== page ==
This beguiling portrait of a young woman in mourning is thought to be over one-hundred and fifty years old. The piece is an exceptional example of a traditional Victorian portrait in which the sitter honours the moral concept of 'momento mori', meaning "remember you will die". Re-popularised by Queen Victoria upon the death of her beloved husband, Prince Albert in 1861, it was not uncommon for portraits to depict sitters in various stages of mourning. Here, the young woman bears a small portrait on her brooch in addition to her dark clothing--a small yet poignant way to honour a lost loved one and remember one's own mortality.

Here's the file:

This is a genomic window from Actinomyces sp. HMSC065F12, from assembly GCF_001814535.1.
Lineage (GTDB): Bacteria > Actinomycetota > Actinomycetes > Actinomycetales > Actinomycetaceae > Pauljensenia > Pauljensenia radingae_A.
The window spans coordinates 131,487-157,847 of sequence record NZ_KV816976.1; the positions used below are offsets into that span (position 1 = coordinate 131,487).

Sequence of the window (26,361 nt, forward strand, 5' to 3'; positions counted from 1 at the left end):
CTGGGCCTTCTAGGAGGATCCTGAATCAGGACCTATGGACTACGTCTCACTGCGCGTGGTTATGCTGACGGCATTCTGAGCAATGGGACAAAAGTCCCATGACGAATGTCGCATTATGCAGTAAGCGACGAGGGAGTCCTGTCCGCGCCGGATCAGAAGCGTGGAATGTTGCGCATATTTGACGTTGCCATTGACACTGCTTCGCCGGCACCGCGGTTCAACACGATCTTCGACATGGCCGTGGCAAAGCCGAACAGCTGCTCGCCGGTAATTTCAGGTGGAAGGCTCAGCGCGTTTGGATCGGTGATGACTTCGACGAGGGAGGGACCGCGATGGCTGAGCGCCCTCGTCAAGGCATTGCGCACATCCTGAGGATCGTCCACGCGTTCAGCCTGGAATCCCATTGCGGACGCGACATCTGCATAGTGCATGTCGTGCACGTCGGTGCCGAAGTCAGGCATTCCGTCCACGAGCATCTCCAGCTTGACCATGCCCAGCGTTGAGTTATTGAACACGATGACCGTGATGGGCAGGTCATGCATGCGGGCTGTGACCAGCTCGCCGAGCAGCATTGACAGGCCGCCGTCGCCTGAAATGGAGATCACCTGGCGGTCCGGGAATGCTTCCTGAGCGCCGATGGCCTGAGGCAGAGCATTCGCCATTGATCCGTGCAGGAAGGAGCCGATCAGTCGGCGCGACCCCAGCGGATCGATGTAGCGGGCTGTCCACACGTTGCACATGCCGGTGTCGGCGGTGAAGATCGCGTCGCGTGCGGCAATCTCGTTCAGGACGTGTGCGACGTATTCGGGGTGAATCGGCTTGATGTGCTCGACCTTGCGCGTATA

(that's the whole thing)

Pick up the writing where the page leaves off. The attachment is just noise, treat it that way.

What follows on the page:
A closer look at the stretcher bars of the painting, baring the stamp of ‘Reeves & Sons’, helped our restorer to deduce both the artist’s London location and the approximate timeframe in which the portrait was completed; roughly, the mid to late 19th century.
Having arrived at the gallery with multiple small tears, extensive moisture damage and a century’s worth of dirt and grime ingrained on its surface, this particular restoration required a number of treatments in order to turn back the clock and restore the painting to its former glory. These included a full-clean, patches to small tears, retouching, new stretcher bars and re-stretching of the canvas.